Your Credit Score: What it means
Before they decide on the terms of your mortgage loan (which they base on their risk), lenders want to find out two things about you: whether you can repay the loan, and if you are willing to pay it back. To understand your ability to repay, they look at your income and debt ratio. In order to calculate your willingness to repay the loan, they look at your credit score.
Fair Isaac and Company formulated the original FICO score to help lenders assess creditworthines. We've written a lot more about FICO here.
Credit scores only assess the information in your credit reports. They don't take into account your income, savings, down payment amount, or personal factors like gender, race, nationality or marital status. Fair Isaac invented FICO specifically to exclude demographic factors like these. "Profiling" was as dirty a word when FICO scores were first invented as it is in the present day. Credit scoring was developed to assess willingness to repay the loan without considering any other personal factors.
Deliquencies, derogatory payment behavior, current debt level, length of credit history, types of credit and the number of credit inquiries are all considered in credit scoring. Your score is calculated wtih both positive and negative information in your credit report. Late payments lower your credit score, but establishing or reestablishing a good track record of making payments on time will improve your score.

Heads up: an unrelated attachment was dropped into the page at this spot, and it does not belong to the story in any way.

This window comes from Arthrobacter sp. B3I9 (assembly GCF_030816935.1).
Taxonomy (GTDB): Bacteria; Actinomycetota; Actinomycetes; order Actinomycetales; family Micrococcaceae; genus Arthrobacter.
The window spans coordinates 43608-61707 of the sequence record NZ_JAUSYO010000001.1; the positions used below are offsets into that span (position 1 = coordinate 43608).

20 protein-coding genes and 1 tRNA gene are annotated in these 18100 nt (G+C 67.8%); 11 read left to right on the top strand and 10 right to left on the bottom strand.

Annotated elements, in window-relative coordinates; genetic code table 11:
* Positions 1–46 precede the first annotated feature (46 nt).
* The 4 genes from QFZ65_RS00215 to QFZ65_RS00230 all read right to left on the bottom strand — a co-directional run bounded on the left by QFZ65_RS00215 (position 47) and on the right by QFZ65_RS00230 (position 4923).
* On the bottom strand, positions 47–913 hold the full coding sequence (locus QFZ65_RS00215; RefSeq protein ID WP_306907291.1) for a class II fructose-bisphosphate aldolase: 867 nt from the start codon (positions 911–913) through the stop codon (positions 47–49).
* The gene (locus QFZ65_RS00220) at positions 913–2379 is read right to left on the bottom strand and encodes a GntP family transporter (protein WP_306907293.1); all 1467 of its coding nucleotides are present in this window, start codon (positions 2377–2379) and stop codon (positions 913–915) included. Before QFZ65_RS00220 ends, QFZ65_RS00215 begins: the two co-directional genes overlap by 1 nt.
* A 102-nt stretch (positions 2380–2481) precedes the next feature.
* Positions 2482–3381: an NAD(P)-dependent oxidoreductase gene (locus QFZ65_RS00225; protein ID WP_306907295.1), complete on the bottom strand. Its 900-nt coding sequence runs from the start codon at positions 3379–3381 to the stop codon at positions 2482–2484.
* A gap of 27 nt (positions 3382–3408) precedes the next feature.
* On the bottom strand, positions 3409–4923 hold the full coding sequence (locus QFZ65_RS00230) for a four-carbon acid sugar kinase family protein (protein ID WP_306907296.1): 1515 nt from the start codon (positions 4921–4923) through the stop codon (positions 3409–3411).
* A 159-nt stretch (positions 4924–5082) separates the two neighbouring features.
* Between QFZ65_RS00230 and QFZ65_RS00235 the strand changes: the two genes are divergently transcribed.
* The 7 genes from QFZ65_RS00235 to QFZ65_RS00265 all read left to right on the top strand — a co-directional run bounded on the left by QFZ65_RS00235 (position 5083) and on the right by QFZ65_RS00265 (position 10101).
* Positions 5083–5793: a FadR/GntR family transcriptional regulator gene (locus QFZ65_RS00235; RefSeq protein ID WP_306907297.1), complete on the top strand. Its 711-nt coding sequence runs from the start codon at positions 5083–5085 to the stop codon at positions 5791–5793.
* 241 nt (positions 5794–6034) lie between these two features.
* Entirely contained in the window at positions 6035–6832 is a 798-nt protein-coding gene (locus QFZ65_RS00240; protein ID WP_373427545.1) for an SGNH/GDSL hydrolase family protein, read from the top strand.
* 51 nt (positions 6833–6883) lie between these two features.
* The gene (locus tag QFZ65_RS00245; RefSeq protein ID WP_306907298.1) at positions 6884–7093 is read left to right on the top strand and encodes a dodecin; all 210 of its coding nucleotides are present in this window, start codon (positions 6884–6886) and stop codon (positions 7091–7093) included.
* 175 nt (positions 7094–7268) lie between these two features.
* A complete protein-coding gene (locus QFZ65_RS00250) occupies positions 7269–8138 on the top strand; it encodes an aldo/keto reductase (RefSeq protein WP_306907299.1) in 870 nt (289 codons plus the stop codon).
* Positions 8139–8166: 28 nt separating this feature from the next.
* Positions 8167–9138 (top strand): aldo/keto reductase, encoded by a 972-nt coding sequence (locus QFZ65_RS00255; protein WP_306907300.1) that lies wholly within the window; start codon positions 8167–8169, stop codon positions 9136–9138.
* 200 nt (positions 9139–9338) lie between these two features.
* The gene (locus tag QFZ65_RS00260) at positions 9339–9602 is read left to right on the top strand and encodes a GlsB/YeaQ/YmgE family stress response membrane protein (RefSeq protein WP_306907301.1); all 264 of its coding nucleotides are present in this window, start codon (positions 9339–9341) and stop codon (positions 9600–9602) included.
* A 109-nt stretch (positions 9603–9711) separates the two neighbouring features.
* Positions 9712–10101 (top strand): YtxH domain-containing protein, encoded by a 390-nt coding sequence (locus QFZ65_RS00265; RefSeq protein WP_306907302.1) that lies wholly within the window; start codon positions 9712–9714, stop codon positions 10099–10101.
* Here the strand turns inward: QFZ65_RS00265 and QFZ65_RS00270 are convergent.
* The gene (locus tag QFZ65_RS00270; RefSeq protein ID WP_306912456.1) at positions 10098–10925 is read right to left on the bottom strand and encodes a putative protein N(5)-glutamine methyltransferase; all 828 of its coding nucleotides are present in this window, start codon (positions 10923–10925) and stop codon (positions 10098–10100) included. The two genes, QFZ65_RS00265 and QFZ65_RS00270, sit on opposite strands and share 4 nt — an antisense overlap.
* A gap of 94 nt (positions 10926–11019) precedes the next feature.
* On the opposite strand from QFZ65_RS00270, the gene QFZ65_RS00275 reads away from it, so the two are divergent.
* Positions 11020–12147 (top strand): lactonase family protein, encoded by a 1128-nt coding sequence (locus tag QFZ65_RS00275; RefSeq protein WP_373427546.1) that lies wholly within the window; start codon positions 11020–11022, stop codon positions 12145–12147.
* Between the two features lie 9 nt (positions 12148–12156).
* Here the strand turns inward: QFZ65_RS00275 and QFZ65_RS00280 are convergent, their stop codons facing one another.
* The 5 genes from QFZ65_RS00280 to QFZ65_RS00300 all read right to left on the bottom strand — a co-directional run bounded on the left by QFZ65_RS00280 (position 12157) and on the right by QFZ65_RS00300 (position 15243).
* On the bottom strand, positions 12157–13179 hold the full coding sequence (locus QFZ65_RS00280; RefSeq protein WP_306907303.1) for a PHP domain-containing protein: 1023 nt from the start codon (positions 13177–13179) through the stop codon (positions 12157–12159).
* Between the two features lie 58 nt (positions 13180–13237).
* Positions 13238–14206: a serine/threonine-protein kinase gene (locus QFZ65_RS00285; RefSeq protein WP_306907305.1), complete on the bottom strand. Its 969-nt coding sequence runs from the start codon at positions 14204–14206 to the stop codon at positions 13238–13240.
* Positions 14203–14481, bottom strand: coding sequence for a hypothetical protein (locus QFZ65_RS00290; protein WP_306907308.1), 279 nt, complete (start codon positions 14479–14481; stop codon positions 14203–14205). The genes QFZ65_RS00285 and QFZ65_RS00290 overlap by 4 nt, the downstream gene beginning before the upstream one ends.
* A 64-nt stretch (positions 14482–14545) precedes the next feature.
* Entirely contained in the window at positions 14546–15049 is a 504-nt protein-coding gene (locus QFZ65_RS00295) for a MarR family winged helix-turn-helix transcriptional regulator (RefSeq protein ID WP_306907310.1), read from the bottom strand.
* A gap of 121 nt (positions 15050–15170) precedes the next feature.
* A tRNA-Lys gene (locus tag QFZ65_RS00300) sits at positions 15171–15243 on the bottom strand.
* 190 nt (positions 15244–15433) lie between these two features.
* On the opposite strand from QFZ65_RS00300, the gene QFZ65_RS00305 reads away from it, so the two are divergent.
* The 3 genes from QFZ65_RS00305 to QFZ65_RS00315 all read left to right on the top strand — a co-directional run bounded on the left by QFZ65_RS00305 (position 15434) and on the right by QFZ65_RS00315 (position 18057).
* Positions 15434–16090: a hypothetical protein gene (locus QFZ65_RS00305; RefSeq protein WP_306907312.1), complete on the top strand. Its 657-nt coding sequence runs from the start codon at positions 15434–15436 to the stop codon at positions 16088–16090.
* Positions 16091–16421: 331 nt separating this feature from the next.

Your report must contain at least one account which has been open for six months or more, and at least one account that has been updated in the past six months for you to get a credit score. This history ensures that there is sufficient information in your report to assign an accurate score. Should you not meet the criteria for getting a credit score, you might need to work on your credit history prior to applying for a mortgage.
At Reliance Mortgage Service, Inc, we answer questions about Credit reports every day. Call us at 562 320-0510.